21 June 2021
Springerville RV Park
Springerville, AZ

A quick trip into town with breakfast at Safire. Then to Safeway and back to the Park by 8:00.

It is forecast to reach 91 today but at 9:00 it was already 81. That was very comfortable because there was a nice breeze; usually it is calm in the early hours. There is a very slight chance of rain but the breeze is expected to become gusty winds by the afternoon. Maybe into the 80s for the high starting tomorrow through the next 10 days — I hope the forecast is right.
leftpic One of the most renowned and prolific writers of the twentieth century, Aldous Huxley produced not only dystopian fiction like Brave New World and philosophical memoirs like The Doors of Perception, but also insightful travel writing. This is a collection of essays that was first published in 1925. The travel writing is outdated but still interesting. His efforts to be an art critic did not improve the book in my opinion. Here, he discusses his visits to Italy, France, and other European destinations; reflects on cultural landmarks; and ruminates on the benefits and challenges of travel itself, offering a fascinating glimpse into the Europe of a century ago—and the mind of a remarkable author. — Book promo @ Barnes & Noble
There are those that will immediately class this as tin hat conspiracy thinking. However, there has never been anything invented/developed by man that has not been used for either good or evil. If it exists then someone is going to use it.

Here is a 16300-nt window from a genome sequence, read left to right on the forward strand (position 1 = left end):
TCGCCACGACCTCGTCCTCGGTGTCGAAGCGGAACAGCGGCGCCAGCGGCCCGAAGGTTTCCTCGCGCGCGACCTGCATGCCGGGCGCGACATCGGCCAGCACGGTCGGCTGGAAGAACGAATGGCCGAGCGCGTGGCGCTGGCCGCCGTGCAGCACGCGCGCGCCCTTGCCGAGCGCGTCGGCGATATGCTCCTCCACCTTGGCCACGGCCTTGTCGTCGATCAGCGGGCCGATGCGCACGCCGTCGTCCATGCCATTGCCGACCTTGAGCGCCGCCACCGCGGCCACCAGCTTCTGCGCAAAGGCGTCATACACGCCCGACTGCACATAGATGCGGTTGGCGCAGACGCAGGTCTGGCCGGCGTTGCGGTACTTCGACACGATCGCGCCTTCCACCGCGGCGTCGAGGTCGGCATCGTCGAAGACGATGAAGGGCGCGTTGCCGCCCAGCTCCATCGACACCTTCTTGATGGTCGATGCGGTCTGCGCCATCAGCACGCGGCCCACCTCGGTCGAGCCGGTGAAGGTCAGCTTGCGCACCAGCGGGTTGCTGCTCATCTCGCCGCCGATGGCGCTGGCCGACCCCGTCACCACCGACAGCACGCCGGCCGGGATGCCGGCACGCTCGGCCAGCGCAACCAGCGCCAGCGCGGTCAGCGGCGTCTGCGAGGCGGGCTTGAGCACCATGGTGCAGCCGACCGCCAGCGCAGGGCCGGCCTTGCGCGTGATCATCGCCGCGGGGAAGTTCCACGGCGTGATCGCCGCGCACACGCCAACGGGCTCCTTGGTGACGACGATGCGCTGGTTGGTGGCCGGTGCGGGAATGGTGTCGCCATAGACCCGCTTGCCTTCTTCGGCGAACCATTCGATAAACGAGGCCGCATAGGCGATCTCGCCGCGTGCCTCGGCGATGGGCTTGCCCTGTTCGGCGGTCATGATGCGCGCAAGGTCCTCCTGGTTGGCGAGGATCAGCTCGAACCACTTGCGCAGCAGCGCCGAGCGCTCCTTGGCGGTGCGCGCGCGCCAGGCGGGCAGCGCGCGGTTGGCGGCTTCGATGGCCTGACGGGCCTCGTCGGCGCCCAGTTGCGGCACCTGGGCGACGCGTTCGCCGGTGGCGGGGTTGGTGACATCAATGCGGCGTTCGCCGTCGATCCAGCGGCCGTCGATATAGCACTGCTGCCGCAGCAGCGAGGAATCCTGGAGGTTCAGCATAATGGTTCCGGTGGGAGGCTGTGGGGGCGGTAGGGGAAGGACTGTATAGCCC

The development and introduction of neural implants, magneto proteins, etc., can go in any number of directions. Some types of these promise to give elites ‘super-human’ cognitive abilities. However, another very practical application is to mandate that these are used on the general populace as to handicap them or control their thoughts in some way.

In that sense, neural implants can work like pharmaceuticals are used in psychiatry. In the creation of this sort of Huxleyesque ‘Brave New World’, we can easily see the continuation of a paradigm already existing today. This is one where it is common-place to find various predictable depressions, anxieties, and neuroticisms caused by contemporary social conditions, but treated psychiatrically instead of resolved socio-economically.

Neural implants can also perform a similar function, but go even further. Beyond emotions or basic effect on the re-uptake of certain hormones like serotonin, etc.; neural implants can direct thoughts or change whole cognitive processes. Beyond feelings, drives, and impulses, neural implants promise to produce actual thoughts in the minds of the subject.

In between these two is a hybrid form — nanotech and chemogenetics working with optogenetics. Because the delivery system to the brain can be through injection, nanolipids and other compounds can come in the form of shots. These can be delivered as part of a required ‘vaccination’ regimen (insofar as that term has been redefined), as nanotech features already in the Covid-19 shot.

Therefore, such can be included — whether disclosed to the public or not —– in required vaccinations. The development of these would seem, however, to be a technology that would support slavery, but does not rule out genocide. Certainly the ability to control the thoughts of a population would greatly mitigate risk in the view of the state apparatus, especially as it moves towards genocide.–Have the Great Reset Technocrats Really Thought This Through? Evil: Between Depopulation & Neuralink, Joaquin Flores

Today is Prime Day, the second most important feast-day in the Church of Consumerism after Black Friday.…
The first Prime Day was “celebrated” in 2015. Six years later, studies show that at least 60 percent of U.S. households have a Prime membership. Some researchers put that number at 80 percent or more. Practically overnight, well over half of Americans became dependent on Amazon. … So, dear comrades, on this glorious Prime Day, I’m asking you to make this one small sacrifice: cancel your Prime membership.–Delete Your Amazon Prime Account. Now, Michael Warren Davis